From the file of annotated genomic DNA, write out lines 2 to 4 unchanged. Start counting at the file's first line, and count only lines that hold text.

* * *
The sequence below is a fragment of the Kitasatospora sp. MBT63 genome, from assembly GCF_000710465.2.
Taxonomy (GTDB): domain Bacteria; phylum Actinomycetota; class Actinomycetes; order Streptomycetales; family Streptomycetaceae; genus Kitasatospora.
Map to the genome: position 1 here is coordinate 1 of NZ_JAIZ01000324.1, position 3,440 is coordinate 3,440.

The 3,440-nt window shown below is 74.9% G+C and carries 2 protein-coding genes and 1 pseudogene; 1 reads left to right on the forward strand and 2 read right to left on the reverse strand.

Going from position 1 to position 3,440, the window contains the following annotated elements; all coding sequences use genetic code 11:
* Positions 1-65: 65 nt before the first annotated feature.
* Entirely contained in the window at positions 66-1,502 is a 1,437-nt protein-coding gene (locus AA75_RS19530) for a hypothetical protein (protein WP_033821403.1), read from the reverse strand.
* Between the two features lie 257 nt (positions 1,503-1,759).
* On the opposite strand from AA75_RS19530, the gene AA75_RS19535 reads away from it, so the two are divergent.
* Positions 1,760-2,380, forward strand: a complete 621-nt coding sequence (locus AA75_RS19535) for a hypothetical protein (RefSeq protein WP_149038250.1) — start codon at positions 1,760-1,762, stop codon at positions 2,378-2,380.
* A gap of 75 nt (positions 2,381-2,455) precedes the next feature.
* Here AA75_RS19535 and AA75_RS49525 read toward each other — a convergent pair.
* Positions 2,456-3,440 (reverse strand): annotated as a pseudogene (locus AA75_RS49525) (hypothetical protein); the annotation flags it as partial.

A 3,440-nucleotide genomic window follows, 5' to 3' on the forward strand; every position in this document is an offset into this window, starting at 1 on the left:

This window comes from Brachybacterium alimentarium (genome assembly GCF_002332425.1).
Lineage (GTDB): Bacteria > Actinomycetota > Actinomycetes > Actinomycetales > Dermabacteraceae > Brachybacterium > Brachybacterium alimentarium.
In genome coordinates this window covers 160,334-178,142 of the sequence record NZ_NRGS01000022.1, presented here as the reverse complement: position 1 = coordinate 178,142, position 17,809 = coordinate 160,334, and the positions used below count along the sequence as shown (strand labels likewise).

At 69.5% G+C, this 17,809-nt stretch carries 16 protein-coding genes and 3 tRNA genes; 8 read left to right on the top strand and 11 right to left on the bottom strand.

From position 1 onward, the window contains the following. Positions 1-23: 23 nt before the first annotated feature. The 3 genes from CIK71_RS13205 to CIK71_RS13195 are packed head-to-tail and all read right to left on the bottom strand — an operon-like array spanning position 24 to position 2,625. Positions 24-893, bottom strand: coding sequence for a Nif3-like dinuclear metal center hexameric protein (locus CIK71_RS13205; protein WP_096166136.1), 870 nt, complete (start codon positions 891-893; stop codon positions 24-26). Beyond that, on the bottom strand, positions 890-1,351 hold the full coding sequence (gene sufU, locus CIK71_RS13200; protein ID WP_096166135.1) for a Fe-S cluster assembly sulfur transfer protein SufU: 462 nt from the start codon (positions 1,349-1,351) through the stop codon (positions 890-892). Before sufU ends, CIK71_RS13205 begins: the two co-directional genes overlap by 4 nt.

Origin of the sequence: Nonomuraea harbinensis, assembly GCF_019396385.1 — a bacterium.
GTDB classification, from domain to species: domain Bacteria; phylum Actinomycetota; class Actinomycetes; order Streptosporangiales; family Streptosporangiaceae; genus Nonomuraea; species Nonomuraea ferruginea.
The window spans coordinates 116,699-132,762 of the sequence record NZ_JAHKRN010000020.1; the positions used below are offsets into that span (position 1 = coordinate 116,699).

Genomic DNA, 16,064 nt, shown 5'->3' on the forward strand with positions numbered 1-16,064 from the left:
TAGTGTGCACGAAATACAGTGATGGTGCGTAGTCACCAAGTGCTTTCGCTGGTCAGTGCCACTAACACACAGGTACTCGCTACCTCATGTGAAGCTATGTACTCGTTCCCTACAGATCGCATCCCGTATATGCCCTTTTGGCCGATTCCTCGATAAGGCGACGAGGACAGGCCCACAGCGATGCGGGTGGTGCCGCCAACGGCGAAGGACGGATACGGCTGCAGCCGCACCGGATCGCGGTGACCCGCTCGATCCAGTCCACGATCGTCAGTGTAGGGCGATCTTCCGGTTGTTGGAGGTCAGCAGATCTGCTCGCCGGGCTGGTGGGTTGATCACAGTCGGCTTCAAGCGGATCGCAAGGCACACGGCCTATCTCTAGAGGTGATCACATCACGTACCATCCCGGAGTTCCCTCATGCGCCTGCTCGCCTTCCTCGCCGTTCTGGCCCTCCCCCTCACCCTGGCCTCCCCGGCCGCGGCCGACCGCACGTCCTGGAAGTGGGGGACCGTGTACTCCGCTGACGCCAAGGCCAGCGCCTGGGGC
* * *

Taxonomy (GTDB): domain Bacteria; phylum Actinomycetota; class Actinomycetes; order Streptomycetales; family Streptomycetaceae; genus Kitasatospora.
Map to the genome: position 1 here is coordinate 1 of NZ_JAIZ01000324.1, position 3,440 is coordinate 3,440.

The 3,440-nt window shown below is 74.9% G+C and carries 2 protein-coding genes and 1 pseudogene; 1 reads left to right on the forward strand and 2 read right to left on the reverse strand.